Differing Perspectives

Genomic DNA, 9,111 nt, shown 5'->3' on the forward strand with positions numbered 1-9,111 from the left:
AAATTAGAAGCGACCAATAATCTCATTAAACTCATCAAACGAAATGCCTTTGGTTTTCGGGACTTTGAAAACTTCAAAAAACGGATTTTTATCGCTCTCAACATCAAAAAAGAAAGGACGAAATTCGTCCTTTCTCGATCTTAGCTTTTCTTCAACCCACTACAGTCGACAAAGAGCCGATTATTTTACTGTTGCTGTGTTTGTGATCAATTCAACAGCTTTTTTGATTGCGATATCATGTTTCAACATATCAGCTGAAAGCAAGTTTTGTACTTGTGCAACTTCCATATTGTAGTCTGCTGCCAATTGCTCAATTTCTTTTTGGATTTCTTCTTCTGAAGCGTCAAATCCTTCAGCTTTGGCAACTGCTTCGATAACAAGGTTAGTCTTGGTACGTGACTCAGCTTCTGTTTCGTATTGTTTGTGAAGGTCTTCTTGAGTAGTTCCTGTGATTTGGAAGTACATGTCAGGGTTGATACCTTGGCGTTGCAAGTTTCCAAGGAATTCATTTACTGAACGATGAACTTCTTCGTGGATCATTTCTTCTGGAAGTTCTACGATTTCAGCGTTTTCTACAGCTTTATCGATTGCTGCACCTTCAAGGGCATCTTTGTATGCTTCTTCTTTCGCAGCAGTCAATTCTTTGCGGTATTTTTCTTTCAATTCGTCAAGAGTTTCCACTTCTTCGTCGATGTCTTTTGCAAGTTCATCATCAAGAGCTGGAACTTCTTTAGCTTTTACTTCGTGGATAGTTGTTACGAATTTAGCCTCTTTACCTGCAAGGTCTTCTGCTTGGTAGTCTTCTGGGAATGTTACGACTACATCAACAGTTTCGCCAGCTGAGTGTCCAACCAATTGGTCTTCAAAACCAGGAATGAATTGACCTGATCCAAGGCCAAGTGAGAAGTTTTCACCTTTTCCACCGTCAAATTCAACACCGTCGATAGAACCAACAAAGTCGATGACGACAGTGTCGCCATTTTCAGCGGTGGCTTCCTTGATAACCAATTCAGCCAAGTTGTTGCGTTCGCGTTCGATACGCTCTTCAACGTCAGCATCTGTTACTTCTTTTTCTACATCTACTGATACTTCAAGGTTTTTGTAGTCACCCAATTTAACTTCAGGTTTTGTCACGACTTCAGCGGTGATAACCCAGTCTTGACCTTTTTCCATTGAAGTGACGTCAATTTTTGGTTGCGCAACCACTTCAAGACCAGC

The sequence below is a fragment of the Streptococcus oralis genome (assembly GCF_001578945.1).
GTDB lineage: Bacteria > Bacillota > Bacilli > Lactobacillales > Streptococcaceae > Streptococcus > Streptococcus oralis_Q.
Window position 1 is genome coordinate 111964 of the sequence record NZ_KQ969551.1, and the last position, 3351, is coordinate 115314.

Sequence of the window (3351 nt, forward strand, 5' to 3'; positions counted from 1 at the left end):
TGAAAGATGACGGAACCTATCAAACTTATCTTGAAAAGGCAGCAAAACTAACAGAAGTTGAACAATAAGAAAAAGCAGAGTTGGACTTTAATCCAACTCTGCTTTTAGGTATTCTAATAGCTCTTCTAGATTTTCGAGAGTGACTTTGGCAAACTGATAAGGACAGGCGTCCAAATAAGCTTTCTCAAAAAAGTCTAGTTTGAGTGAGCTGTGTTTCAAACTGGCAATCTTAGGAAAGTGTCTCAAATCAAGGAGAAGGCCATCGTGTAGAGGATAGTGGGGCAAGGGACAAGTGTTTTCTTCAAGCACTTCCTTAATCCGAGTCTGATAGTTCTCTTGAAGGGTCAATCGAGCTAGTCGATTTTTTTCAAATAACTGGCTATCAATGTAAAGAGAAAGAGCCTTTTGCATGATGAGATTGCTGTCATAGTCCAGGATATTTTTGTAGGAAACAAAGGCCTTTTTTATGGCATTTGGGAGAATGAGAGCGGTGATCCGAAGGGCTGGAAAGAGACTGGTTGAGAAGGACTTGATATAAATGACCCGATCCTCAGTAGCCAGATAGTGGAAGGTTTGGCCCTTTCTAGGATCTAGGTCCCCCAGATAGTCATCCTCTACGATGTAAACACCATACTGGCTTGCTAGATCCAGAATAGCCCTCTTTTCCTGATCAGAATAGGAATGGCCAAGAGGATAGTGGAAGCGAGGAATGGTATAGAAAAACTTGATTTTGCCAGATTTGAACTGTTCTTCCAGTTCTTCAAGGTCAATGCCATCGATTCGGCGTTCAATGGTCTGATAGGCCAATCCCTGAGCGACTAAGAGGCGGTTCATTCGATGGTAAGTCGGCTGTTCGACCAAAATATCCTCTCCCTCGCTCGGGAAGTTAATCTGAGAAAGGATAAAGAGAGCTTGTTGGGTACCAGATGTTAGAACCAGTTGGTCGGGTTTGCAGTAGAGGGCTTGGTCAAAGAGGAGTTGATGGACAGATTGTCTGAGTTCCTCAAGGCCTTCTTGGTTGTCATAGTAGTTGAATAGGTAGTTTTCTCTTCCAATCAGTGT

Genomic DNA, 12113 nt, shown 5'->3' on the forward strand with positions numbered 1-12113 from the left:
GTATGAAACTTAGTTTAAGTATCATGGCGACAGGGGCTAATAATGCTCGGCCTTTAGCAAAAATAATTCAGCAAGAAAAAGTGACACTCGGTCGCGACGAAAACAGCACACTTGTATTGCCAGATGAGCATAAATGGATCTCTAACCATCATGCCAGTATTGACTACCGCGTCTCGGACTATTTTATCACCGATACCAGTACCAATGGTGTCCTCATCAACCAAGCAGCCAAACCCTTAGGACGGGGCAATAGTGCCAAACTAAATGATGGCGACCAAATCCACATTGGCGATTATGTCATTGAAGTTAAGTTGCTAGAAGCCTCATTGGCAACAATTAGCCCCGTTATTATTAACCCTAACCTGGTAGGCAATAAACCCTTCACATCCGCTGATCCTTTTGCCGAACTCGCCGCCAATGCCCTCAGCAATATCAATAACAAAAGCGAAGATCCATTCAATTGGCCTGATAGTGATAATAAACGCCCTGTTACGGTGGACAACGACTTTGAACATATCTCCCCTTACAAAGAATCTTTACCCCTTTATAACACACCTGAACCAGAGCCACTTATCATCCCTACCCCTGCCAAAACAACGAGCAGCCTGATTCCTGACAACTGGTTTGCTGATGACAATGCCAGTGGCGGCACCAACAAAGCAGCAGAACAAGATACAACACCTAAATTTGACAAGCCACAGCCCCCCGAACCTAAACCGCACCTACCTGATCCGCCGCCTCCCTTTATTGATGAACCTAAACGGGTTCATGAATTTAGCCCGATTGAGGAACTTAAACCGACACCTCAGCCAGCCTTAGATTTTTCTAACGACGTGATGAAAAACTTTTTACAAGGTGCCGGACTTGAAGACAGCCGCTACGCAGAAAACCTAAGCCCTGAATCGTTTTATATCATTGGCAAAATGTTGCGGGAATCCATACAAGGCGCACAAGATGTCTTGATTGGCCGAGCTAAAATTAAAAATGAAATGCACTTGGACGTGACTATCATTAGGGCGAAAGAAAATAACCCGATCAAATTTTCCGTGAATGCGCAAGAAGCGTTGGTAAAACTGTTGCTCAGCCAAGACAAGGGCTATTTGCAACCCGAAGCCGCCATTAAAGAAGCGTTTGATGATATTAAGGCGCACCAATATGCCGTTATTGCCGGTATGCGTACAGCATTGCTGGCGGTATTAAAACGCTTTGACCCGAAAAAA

A few weeks ago I said I’d write about different groups having different perspectives. My last interview in Jordan was unsettling. It wasn’t with a woman but a sweet, gentle man who had worked as a translator for the US forces. This man, Abu Muber* loves America, and during his year working with the US soldiers he was treated with more respect than he had ever received in his life. He’d worked for the British and been treated like a low-level lackey and so quit after a few months to translate for the Americans. He was a great asset, translating the deeper meanings and giving insight into the Iraqi culture and mind-set rather than just giving verbatim translations. In mid-2004, an envelope with three bullets in it was delivered to his house. He had been discovered to be a collaborator and the extra bullets were a warning that it wasn’t only he who was at risk. So, he quit and moved his family to Jordan where he’s currently waiting for his visa application to be processed. It costs $565 or $755 per person, depending on the type of immigrant visa one applies for. The truth is that although he has many glowing recommendations, he is unlikely to get his wish and his money will be wasted. Later in the conversation I asked him what should be done to resolve the situation in Iraq. His response was that the US should “clip the toenails” of Iran. Being Sunni, he believes that Shia Iran wants to take over Iraq. What does he mean by “clipping toenails”? We should nuke Iran’s 30-40 (his figure) nuclear power plants. But… wouldn’t the radiation blow back over Iraq? No worries. Use the neutron bomb. This was the first time I’d heard the suggestion from an Iraqi that the US should attack Iran, but other Sunnis have told me that US troops should stay in Iraq until they are sure that Iran won’t attack them. I guess they have a legitimate fear since Iraq had attacked Iran beginning the eight-year long Iran/Iraq war in 1980. The various Shia (as well as UN reps and other outside observers) to whom I posed this question told me that Iran has no such intentions and that at most, they just want some influence over the outcome and that Saudi Arabia is also in the fray trying to exert it’s own influence. A Christian ex-translator (who also loves America and is also waiting for his visa) told me that it is only the Christian translators who can be trusted; that the majority of the Muslim ones are actually terrorists in disguise. He also believes that both Muslim sects are out to commit genocide against the Christians. Many Shia believe that the Sunnis are doing the same to them as evidenced by the Sunni gangs and militias that line the road from the Jordanian border through Faluja to Baghdad. I have heard many reports that along this border the first question you are asked when stopped is about your religion and that unless you are Sunni, or can convince them that you are, you are shot. Unfortunately, the Jordanian police (with encouragement from the King as evidenced in a recent speech) are targeting Iraqi Shia for deportation. During this blog, I have tried to dispel the myth of “The Iraqis” or “The Shia” or “The Sunnis”. Within these broad categories there are many subgroups and within them, many individuals. There is a joke that says that if you have two Iraqis in a room discussing politics, you’ll have three political parties. I will say, however, that the vast majority of Iraqis I met believe that the US forces will be unable to accomplish any success militarily and that the solution to the “Iraq problem” can only be found via negotiation. More on this later. It seems that I’ve gotten in to a pattern of writing each week on Sunday. By Monday mornings, you can find a new entry. *Not his real name ********************** I’m back from Jordan! I’ll be the featured guest along with Oliver Rajamani at A Gathering Under the Oaks, a backyard event as a benefit for Austin Center for Peace and Justice. It will be held at the home of Steve and Rene Morris Larson (2703 Bridle Path, Austin, TX) on June 14th from 6:30-9:00 pm. The event is a fundraiser for ACPJ with a suggested donation of $25/student $20. For more information, call 799-5117. It will consist of a short presentation followed by an informal discussion. I hope you can come.

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